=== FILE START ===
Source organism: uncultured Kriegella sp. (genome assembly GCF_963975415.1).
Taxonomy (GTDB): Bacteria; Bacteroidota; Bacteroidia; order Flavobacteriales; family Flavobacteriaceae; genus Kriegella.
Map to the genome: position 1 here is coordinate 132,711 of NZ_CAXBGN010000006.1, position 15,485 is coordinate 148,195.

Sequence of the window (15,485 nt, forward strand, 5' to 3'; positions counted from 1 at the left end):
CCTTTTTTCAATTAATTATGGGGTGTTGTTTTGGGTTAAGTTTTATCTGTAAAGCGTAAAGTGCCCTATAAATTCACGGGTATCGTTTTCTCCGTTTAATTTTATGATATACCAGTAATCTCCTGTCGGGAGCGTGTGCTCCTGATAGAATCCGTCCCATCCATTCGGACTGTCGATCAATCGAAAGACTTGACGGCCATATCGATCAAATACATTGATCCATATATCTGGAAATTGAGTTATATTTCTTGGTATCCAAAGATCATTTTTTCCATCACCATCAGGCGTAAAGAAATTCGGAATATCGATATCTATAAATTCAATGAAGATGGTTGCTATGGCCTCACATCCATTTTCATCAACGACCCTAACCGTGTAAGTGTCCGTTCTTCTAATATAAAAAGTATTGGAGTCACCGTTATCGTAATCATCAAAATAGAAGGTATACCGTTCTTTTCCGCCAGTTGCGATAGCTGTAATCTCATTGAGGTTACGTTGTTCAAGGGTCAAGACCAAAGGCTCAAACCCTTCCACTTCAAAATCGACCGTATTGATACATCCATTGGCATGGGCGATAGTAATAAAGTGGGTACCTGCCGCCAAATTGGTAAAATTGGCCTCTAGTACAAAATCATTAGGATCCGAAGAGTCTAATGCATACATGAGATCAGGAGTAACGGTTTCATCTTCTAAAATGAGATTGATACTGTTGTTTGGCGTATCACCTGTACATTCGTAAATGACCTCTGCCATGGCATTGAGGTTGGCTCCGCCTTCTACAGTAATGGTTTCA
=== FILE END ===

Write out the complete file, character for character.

Source organism: uncultured Kriegella sp. (genome assembly GCF_963975415.1).
Taxonomy (GTDB): Bacteria; Bacteroidota; Bacteroidia; order Flavobacteriales; family Flavobacteriaceae; genus Kriegella.
Map to the genome: position 1 here is coordinate 132,711 of NZ_CAXBGN010000006.1, position 15,485 is coordinate 148,195.

Sequence of the window (15,485 nt, forward strand, 5' to 3'; positions counted from 1 at the left end):
CCTTTTTTCAATTAATTATGGGGTGTTGTTTTGGGTTAAGTTTTATCTGTAAAGCGTAAAGTGCCCTATAAATTCACGGGTATCGTTTTCTCCGTTTAATTTTATGATATACCAGTAATCTCCTGTCGGGAGCGTGTGCTCCTGATAGAATCCGTCCCATCCATTCGGACTGTCGATCAATCGAAAGACTTGACGGCCATATCGATCAAATACATTGATCCATATATCTGGAAATTGAGTTATATTTCTTGGTATCCAAAGATCATTTTTTCCATCACCATCAGGCGTAAAGAAATTCGGAATATCGATATCTATAAATTCAATGAAGATGGTTGCTATGGCCTCACATCCATTTTCATCAACGACCCTAACCGTGTAAGTGTCCGTTCTTCTAATATAAAAAGTATTGGAGTCACCGTTATCGTAATCATCAAAATAGAAGGTATACCGTTCTTTTCCGCCAGTTGCGATAGCTGTAATCTCATTGAGGTTACGTTGTTCAAGGGTCAAGACCAAAGGCTCAAACCCTTCCACTTCAAAATCGACCGTATTGATACATCCATTGGCATGGGCGATAGTAATAAAGTGGGTACCTGCCGCCAAATTGGTAAAATTGGCCTCTAGTACAAAATCATTAGGATCCGAAGAGTCTAATGCATACATGAGATCAGGAGTAACGGTTTCATCTTCTAAAATGAGATTGATACTGTTGTTTGGCGTATCACCTGTACATTCGTAAATGACCTCTGCCATGGCATTGAGGTTGGCTCCGCCTTCTACAGTAATGGTTTCA